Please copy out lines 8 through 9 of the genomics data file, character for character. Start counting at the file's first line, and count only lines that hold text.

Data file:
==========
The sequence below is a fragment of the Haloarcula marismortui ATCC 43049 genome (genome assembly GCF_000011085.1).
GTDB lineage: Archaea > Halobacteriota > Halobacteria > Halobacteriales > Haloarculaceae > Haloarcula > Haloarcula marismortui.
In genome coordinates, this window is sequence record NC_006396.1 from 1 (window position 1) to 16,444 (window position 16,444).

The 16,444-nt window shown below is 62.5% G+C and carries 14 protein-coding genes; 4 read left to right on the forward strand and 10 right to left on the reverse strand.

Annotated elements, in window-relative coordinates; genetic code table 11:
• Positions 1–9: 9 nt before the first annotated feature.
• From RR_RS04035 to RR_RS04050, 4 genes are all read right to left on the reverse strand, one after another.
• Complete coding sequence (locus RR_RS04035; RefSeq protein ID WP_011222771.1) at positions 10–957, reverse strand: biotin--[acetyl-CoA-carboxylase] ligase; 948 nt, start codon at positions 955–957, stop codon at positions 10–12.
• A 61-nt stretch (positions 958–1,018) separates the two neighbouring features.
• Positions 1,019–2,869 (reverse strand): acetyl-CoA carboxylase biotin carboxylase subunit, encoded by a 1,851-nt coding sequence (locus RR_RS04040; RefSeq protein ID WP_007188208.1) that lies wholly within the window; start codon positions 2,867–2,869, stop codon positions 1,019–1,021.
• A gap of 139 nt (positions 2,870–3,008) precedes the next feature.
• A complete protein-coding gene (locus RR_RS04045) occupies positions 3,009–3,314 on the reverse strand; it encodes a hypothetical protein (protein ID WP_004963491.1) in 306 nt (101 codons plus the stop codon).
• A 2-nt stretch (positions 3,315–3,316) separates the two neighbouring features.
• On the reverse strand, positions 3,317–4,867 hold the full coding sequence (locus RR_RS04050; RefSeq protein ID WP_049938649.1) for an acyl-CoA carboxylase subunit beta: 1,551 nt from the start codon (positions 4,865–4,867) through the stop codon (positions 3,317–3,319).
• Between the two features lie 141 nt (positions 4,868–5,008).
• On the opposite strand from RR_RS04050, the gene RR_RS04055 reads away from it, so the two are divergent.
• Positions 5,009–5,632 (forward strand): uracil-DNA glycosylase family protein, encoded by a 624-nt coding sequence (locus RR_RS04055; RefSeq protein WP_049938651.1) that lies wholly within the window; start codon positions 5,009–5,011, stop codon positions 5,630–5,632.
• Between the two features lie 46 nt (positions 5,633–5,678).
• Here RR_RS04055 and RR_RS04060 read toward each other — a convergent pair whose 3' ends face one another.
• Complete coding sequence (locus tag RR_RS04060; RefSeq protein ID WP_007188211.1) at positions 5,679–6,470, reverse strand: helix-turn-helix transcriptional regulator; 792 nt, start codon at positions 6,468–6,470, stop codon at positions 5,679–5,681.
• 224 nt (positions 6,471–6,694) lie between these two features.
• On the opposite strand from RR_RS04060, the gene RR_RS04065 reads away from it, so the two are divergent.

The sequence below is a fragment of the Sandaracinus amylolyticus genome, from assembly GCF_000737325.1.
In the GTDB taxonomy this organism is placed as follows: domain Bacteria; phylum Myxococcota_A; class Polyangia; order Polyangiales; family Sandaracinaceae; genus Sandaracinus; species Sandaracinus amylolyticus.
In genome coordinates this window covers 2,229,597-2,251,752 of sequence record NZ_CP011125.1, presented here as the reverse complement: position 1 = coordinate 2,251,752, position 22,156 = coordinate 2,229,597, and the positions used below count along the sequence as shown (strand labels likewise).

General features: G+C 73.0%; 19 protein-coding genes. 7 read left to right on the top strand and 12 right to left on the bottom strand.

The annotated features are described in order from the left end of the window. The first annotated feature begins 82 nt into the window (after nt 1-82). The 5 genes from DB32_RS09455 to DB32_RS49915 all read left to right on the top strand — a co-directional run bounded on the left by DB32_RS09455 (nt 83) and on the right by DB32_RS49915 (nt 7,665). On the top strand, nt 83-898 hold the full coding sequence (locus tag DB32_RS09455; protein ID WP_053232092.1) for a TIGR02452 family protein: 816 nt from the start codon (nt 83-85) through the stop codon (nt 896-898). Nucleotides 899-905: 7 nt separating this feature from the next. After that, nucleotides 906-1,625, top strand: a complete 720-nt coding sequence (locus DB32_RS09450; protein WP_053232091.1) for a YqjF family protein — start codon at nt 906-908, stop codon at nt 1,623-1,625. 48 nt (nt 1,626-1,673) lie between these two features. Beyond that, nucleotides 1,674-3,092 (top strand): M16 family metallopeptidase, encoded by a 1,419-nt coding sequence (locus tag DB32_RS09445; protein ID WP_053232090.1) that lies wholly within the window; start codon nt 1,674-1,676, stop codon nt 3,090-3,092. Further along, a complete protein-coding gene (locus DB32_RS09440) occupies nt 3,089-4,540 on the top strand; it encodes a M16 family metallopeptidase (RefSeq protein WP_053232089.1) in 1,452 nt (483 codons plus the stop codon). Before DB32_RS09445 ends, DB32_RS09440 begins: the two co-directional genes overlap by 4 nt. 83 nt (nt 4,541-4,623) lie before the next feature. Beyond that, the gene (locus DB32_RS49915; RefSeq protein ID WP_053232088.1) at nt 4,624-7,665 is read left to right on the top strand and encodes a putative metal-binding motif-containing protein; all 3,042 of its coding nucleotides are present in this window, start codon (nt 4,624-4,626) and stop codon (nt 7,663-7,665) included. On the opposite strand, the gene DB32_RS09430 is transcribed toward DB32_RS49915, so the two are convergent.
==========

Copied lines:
• Complete coding sequence (locus RR_RS04035; RefSeq protein ID WP_011222771.1) at positions 10–957, reverse strand: biotin--[acetyl-CoA-carboxylase] ligase; 948 nt, start codon at positions 955–957, stop codon at positions 10–12.
• A 61-nt stretch (positions 958–1,018) separates the two neighbouring features.